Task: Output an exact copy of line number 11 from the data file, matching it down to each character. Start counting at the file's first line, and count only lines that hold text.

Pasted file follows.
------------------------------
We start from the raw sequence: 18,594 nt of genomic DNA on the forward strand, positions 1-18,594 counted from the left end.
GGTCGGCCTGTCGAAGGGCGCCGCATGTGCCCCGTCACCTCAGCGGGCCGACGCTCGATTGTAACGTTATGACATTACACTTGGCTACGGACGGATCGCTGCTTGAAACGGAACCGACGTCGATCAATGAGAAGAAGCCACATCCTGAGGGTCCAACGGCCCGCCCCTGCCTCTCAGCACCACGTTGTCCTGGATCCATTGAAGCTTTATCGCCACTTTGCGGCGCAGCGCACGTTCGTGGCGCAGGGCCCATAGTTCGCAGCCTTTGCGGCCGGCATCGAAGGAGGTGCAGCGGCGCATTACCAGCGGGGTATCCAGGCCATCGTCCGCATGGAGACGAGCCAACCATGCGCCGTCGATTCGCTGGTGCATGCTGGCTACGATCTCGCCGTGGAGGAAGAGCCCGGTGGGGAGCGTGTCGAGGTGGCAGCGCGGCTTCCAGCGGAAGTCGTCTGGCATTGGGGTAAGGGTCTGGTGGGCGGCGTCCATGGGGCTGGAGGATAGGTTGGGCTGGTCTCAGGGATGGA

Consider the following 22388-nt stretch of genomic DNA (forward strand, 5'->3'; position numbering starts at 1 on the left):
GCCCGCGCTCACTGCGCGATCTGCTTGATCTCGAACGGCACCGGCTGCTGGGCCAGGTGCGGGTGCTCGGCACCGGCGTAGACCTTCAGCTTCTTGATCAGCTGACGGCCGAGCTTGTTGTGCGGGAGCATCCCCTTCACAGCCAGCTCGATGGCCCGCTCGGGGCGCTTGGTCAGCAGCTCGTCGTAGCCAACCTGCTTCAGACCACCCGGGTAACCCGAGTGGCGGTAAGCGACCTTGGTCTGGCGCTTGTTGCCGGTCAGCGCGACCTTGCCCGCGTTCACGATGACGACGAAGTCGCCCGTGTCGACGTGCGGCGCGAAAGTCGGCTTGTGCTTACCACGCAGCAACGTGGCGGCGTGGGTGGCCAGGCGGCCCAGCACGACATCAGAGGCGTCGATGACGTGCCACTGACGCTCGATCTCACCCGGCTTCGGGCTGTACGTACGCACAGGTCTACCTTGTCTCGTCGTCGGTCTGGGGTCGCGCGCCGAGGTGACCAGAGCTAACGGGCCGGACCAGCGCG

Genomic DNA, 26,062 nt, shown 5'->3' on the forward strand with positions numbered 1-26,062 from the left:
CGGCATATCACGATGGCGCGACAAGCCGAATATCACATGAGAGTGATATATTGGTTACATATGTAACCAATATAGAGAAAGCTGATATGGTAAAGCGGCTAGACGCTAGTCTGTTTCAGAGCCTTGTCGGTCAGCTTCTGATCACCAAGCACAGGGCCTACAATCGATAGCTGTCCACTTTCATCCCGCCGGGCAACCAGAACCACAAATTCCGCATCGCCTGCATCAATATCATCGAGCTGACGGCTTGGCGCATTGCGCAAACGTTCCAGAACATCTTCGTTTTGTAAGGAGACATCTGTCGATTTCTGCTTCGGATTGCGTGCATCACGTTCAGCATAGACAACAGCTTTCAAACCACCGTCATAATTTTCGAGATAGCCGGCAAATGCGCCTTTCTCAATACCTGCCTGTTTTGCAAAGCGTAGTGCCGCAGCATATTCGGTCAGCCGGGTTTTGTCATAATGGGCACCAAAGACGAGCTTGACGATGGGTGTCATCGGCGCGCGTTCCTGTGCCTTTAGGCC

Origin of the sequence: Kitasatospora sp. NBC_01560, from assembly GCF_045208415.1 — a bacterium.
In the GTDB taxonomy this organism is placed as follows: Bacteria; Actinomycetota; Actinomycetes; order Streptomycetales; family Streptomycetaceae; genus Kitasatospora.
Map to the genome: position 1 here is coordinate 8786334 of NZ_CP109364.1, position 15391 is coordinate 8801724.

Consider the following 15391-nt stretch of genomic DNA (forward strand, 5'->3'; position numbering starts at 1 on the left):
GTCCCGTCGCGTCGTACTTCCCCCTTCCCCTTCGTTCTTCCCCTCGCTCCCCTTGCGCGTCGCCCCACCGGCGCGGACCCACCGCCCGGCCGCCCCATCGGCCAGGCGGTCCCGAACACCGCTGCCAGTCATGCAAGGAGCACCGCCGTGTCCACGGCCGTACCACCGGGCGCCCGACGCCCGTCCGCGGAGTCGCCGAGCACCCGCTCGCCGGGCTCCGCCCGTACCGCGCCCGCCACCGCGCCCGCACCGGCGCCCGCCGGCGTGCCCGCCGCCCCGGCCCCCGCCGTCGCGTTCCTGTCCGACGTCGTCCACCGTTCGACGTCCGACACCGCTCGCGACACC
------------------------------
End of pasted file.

GTCCCGTCGCGTCGTACTTCCCCCTTCCCCTTCGTTCTTCCCCTCGCTCCCCTTGCGCGTCGCCCCACCGGCGCGGACCCACCGCCCGGCCGCCCCATCGGCCAGGCGGTCCCGAACACCGCTGCCAGTCATGCAAGGAGCACCGCCGTGTCCACGGCCGTACCACCGGGCGCCCGACGCCCGTCCGCGGAGTCGCCGAGCACCCGCTCGCCGGGCTCCGCCCGTACCGCGCCCGCCACCGCGCCCGCACCGGCGCCCGCCGGCGTGCCCGCCGCCCCGGCCCCCGCCGTCGCGTTCCTGTCCGACGTCGTCCACCGTTCGACGTCCGACACCGCTCGCGACACC